As managing director and director, Energy Business, Wärtsilä India, Venkatesh R. is at the helm of the energy transition initiatives of the company. His aim is to deliver ever smarter solutions to keep customers one step ahead…
Born in a quaint village in South India, Venkatesh R. was raised there in a close-knit family, which nurtured a caring and positive attitude in him, a quality he has carried with him through adulthood. And it is with this attitude that he has been able to navigate the intricacies and challenges of the energy sector, sitting at the helm of Wärtsilä India’s energy business.
Established in 1834, Wärtsilä has been at the forefront of engineering and technological innovation. Whether it is recognising the potential of renewable energy back in the mid-2000s, or learning to adapt to the changed realities when the pandemic broke out last year, the company has remained a proactive player in the Indian power sector. The energy landscape is in transition towards more flexible and sustainable energy systems, and Wärtsilä is lea-ding this transition. “As an energy system integrator, we understand, design, build and serve optimal power systems for future generations,” says Venkatesh.
The company’s vision is in line with the country’s energy trajectory, according to Venkatesh. Given the multiple imperatives of “sustainability, energy access and energy self-sufficiency while driving and sustaining rapid economic growth”, renewables are set to see major growth. “The energy systems of the world will change dramatically. That is a big change because the energy system of the future will be dependent on the availability of the sun. That puts totally different requirements on other parts of the energy system. This also means that there has to be a balance for the variations in solar and wind,” says Venkatesh. Wärtsilä supports the integration of renewable energy through solutions that provide the required system flexibility – flexible engine-based power generation, energy storage and new technologies such as Power-to-X. “As the sun does not always shine and the wind does not always blow, the importance of having flexible solutions such as fast starting engine power plants and batteries in the power system increases,” he says.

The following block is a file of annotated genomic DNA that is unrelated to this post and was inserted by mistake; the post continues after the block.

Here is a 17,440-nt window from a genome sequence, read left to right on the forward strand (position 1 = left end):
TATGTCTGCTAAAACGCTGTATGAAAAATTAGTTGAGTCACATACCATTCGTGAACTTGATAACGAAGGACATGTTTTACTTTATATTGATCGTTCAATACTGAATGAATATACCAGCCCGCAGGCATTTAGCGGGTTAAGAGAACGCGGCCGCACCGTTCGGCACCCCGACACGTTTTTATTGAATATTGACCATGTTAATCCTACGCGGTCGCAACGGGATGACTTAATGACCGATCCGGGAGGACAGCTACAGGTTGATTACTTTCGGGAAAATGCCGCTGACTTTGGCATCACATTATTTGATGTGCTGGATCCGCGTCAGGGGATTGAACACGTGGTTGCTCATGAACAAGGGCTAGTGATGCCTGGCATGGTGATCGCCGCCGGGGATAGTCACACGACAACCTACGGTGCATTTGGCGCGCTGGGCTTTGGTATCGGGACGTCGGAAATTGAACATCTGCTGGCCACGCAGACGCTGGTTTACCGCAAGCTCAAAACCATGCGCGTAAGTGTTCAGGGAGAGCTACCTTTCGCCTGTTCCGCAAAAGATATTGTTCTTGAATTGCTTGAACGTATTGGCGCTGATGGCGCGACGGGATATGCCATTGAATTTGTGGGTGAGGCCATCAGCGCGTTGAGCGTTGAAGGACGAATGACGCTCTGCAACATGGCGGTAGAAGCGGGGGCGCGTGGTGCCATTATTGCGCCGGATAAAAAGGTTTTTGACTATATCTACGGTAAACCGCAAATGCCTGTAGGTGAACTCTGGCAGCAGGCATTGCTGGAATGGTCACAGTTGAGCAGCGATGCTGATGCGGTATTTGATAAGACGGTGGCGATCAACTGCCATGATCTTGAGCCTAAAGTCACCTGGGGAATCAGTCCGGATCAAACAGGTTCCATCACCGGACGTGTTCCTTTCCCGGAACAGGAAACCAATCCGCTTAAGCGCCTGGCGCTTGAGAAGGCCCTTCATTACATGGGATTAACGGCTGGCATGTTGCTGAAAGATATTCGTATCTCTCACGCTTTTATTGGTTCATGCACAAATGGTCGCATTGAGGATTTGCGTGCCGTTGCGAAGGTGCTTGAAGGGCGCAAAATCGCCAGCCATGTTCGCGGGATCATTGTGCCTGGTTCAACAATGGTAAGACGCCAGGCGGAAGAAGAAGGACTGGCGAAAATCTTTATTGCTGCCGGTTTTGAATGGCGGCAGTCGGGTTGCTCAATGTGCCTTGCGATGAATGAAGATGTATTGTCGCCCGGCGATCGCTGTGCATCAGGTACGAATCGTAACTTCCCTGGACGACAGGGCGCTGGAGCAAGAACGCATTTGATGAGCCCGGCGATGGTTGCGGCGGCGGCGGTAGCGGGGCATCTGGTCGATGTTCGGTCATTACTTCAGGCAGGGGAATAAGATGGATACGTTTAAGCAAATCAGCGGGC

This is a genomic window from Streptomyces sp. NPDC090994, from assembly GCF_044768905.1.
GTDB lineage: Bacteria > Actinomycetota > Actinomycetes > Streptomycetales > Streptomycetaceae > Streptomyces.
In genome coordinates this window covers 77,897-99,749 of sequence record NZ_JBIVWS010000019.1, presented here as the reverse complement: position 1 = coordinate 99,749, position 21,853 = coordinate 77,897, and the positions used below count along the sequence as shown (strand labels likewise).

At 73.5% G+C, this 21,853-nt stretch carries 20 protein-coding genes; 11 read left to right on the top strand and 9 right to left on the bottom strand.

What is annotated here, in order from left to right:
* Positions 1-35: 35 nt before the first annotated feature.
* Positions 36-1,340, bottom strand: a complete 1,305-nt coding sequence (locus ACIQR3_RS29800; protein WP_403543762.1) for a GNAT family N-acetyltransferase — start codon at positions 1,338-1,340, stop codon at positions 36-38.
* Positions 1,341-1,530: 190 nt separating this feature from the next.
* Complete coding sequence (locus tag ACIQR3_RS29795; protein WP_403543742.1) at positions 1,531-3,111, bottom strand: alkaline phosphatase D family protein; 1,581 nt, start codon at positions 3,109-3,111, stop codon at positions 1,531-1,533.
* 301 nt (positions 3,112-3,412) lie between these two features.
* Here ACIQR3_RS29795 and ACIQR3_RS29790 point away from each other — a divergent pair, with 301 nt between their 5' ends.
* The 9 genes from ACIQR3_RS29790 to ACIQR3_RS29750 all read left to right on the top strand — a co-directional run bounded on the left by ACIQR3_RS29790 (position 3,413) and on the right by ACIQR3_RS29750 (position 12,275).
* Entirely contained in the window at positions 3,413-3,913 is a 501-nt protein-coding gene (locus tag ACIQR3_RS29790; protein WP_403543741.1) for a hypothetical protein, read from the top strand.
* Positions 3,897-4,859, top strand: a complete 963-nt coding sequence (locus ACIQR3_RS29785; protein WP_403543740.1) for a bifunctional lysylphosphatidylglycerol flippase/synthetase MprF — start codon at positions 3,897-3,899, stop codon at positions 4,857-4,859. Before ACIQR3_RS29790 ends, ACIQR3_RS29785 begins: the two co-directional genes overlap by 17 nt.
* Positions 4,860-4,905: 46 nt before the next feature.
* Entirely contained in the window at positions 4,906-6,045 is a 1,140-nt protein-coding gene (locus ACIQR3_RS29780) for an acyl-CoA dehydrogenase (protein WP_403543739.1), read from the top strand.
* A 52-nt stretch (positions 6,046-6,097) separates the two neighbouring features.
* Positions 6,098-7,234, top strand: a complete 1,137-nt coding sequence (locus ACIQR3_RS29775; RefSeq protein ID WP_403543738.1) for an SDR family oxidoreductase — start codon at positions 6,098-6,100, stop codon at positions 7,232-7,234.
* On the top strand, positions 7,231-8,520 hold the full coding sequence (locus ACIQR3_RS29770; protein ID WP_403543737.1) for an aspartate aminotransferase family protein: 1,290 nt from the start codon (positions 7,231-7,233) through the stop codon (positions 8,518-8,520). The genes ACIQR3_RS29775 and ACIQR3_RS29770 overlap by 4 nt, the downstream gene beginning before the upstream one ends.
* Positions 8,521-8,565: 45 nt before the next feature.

Emphasising the role of renewable energy, Venkatesh notes that it is rapidly becoming the pulse of the sector. “Renewables are challenging thermal. Coal usage will become less in India in times to come, but it will still remain, as solar and wind cannot be available all the time. Coal will continue to provide baseload power for some time to come.”